District joins accountability lawsuit against Texas Education Agency

Coppell ISD joins several school districts in a lawsuit against the Texas Education Agency (TEA). The TEA commissioner failed to detail the performance, methods and procedures, according to the A-F accountability system, that will be used to rate schools prior to the school year. (Sri Achanta )

 

On Sept. 12, Coppell ISD Board of Trustees held a special meeting to discuss the district’s administration recommendation to join an accountability lawsuit. In a 7-0 vote, the Board approved the decision to join several school districts across the state in a lawsuit against the Texas Education Agency (TEA). 

According to the Board’s resolution,  TEA Commissioner Mike Morath failed to provide school districts with a document detailing the “performance measures, methods and procedures” used to rate schools for both the 2022-23 and 2023-24 school years. 

This began primarily with a redesign of the State of Texas Academic Assessment of Readiness (STAAR) test, which was brought to the attention of the Board in February, after over half of the 2022-23 school year had taken place. By this time, many of the STAAR tests were distributed to schools yet teachers were still unaware of the structure and content of the questions. 

CISD chief communications officer Angela Brown turned to an analogy to illustrate the repercussions of this matter. She compared it to a football game, where the rules, scoring and criteria were determined after the game was over. 

“Now scale that up to the size of an entire state progressing through the whole season before learning about the criteria for the game,” Brown said. “That is what many school districts across the state have dealt with.”

On March 6, CISD was one of 256 school districts to sign a letter to the commissioner stating that they did not know about the change in the STAAR test, with students scheduled to start testing in April. The letter requested the commissioner to essentially put the redesign “on pause,” but the request of the school districts was not met.

Five years ago, when the STAAR test went through a previous redesign, schools were given a notice one year prior to the changes being enforced. Although this is not required by law, the commissioner stated that the A-F accountability system should be revised every five years. 

The A-F accountability system rates schools and assigns a letter grade to districts and campuses. This system is organized into three domains and relies heavily on schools’ performances on the STAAR test as well as student achievement. This is separated into college, career and military readiness (CCMR), and graduation rate. According to Brown, the commissioner is yet to finalize the methodologies that will be used to rank schools for the 2022-23 and 2023-24 school years, which is against the law.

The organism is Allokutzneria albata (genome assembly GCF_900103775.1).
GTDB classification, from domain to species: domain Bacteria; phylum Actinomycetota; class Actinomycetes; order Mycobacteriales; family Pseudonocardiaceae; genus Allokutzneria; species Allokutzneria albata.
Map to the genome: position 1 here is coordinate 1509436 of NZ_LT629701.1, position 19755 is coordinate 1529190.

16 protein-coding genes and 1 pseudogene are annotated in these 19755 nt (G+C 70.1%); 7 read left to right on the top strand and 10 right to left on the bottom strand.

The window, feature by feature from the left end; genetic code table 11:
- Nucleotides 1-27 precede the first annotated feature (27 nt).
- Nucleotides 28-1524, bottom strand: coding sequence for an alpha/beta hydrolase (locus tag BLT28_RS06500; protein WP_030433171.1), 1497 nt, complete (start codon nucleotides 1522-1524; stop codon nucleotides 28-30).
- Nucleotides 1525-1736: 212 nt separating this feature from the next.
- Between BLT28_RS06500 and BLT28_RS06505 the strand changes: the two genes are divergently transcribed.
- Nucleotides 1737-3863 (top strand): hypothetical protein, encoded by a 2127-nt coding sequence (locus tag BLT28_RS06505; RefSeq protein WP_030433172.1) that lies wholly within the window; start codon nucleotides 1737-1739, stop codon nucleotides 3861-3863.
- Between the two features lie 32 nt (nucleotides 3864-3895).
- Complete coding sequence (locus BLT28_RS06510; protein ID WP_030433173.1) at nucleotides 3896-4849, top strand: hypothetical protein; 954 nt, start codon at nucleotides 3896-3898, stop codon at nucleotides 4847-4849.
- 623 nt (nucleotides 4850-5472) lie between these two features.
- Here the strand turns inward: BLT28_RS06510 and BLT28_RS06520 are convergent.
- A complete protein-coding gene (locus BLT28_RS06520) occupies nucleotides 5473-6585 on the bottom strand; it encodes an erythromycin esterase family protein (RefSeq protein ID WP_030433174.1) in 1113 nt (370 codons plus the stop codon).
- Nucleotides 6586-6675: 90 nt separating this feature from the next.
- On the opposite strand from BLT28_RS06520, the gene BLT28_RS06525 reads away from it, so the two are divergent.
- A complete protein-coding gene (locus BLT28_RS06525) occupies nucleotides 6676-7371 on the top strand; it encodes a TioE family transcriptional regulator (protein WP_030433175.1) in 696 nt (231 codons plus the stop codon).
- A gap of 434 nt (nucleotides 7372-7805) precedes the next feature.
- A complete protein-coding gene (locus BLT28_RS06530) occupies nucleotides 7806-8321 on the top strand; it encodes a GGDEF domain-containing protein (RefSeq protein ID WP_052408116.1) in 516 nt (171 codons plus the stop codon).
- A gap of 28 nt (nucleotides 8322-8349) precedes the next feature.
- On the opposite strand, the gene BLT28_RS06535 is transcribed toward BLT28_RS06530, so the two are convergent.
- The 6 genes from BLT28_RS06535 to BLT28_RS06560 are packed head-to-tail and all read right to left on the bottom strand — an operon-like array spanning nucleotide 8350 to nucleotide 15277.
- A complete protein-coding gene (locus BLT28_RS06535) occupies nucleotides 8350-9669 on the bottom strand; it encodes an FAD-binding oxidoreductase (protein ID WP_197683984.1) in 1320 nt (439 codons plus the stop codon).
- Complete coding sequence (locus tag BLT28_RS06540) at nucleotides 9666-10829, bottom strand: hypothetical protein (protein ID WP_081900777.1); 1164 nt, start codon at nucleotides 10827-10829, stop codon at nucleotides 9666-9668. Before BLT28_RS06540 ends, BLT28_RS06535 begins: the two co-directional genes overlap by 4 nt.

Although most schools are well into the 2023-24 school year, the non-finalized accountability measures are still to be implemented for the completed 2022-23 school year, which will take into account many seniors that have since graduated from high school. 

“The lawsuit is about holding the entities who hold us accountable, accountable,” trustee Leigh Walker said. “CISD is not afraid of accountability; we do not shirk away from that impact, we embrace it.”

According to trustee Anthony Hill, this lawsuit is mainly a result of a lack of information and transparency, which is supposed to be the purpose of the A-F system. 

“It is not about the letter grade, but about the effects,” Hill said. 

In order to approach the accountability system holistically, CISD has implemented a Community Based Accountability System (CBAS), which allows all stakeholders and the community to be informed of all areas of accountability beyond the A-F system.

CBAS is based upon the core values of CISD (great teaching, redefining success, collective engagement and authentic relationships) and seeks to measure the growth and continuous improvement of learners beyond the STAAR test results and identify areas for improvement. 

However, based on the changes to the accountability measures, some campuses could decline by one or more letter grades, regardless of success in student achievement. 

“The reality is, we have been asking TEA to do the right thing for over one year now,” trustee Nichole Bentley said. “We have stood up for what is right in public education even if it doesn’t affect us negatively as much as it does others.”

During the Sept. 12 meeting, trustee Manish Sethi referenced a rumor, though it has not been confirmed, that there is speculation that only districts participating in the lawsuit will receive benefits, if any. 

According to a press release by CISD Board, the total cost for the lawsuit will be distributed evenly among all the school districts who choose to participate. The estimated $10,000 will be absorbed by the current CISD budget.  

“You have to stand up and say what is right and why it is right,” Hill said. “This is not about whether you win or lose, it is about what is right or wrong.”

Follow Sukirtha (@suki_muthiah) and @CHSCampusNews on X.

Originally posted 2023-10-12 19:59:30.


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